By the time I got to my mid-twenties, I had experienced a lot of unexpected realizations about the world this also included things like there were hidden animal ingredients in foods. Things like shellac, gelatin, l-cysteine, different flavors, etc., it got to be a bit overwhelming for me. With that new found information and with the other things also going on in my life at the time I had a breakdown and became obsessed with finding out the small details instead of looking at the bigger picture of things.
I wouldn’t eat or drink much unless I went through a thorough checking of the ingredients, calling/emailing various food companies for more information and getting them to contact their suppliers as well for more details too. It was quite extreme. My health suffered, it didn’t help the plant based cause much either to be so trying to regain control of my life in such a fearful way. I share such to make you the reader aware of where I have journeyed from and hoped to share that it doesn’t have to be that way at all for you.
Once I gained enough “safe” things for my diet, had made some helpful vegetarian/vegan connections and was getting the other areas of my life more stabilized things improved! 🙂 I still love to know what is in my food, I love lists and understand a lot about what different symbols on packaging means. However, I realized it is the big picture that matters.
I avoid animal products as ingredients but don’t necessarily avoid a product because it may have been made nearby to an animal product at a factory. Yes, I once was that particular getting the information on what other products were made there in what order even. I realize this was just a reaction of mine to gain control of something I was overwhelmed about(food production methods and ingredients) and realized that how I wanted to live was free for myself but also choosing a lifestyle that helped others be free too. The way I was going about it needed to change and that it did! 🙂
I don’t wear leather/wool/silk, I try to use cruelty-free plant based cleaning and toiletries, my foods and drinks are plants, not animal based ingredients. I no longer try to worry about things like the even more hidden things in day to day life that may contain animal ingredients. I know that I have found a level of being ethical that is right for me, that the more people who also choose to live more humane will have a greater impact on the animals lives being saved. It is about finding a balance that works for you so you can be happy, living your life peacefully as well while at the same time saying no to animal cruelty. It has been an insightful journey discovering who I am, my place in this world and how my choices affect things.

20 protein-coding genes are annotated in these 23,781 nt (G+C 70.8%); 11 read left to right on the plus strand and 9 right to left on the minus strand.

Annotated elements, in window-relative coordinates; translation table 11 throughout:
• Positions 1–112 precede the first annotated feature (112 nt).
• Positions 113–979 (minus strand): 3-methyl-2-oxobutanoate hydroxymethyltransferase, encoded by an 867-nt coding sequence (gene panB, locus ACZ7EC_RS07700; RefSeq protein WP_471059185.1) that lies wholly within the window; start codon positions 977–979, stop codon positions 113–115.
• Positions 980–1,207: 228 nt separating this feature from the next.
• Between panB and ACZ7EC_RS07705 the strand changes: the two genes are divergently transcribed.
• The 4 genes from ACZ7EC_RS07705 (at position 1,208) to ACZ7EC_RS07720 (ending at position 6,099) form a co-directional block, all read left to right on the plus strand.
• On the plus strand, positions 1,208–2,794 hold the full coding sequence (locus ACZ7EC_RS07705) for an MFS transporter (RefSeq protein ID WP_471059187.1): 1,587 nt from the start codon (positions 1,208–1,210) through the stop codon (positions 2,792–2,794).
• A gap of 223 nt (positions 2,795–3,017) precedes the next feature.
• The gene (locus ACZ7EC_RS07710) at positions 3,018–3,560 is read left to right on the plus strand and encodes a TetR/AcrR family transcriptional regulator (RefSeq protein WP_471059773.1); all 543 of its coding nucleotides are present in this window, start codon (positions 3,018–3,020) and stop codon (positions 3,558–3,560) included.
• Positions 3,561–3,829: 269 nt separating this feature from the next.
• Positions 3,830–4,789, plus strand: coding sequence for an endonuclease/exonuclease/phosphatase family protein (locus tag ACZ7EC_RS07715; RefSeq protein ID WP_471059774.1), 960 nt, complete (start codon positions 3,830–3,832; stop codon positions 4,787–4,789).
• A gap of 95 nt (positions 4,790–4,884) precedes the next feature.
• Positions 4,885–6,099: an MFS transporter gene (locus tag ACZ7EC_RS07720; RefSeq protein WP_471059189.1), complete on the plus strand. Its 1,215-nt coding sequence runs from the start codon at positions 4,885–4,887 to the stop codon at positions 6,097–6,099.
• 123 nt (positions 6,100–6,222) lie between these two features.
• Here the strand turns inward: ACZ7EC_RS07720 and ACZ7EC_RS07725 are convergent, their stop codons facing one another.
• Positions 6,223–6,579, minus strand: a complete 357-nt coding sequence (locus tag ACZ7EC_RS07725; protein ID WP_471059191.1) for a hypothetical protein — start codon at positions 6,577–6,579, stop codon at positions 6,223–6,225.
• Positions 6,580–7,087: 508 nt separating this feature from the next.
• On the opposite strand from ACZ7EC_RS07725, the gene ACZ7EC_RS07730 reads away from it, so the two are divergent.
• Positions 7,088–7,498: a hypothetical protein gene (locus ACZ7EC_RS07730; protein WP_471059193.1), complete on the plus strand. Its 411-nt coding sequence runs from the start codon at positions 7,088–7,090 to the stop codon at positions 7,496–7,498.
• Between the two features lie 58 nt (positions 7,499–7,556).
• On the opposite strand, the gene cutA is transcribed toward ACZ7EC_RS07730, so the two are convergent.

Even if you don’t have perfectionist traits like mine, there is still various traits we all have that influence how we see the world and make decisions. It is nice to acknowledge who you are and realize how that shapes your worldview. Once you can accept yourself for who you are then, you can see what unique way you have to assist life on this earth to be more peaceful-starting with you! 🙂
I now live a vegan lifestyle that is more focused on getting more plant whole foods into my diet and fewer junk foods. It wasn’t easy because when you are used to a particular way of living it can be difficult to change as we often have emotional attachments and long term habits there. However, I saw the benefits others were having with such a choice and wanted that for myself too. Instead of just pushing the idea away as I had in the past when I knew I couldn’t perfect it-I decided to change things at my pace and see how it went.
Well, I must say that I have been surprised to see that not only can I live a life that is better for the animals, and planet-my health is improving a lot. Am I perfect at it? No, and that is okay. I am making real changes, and that is what matters.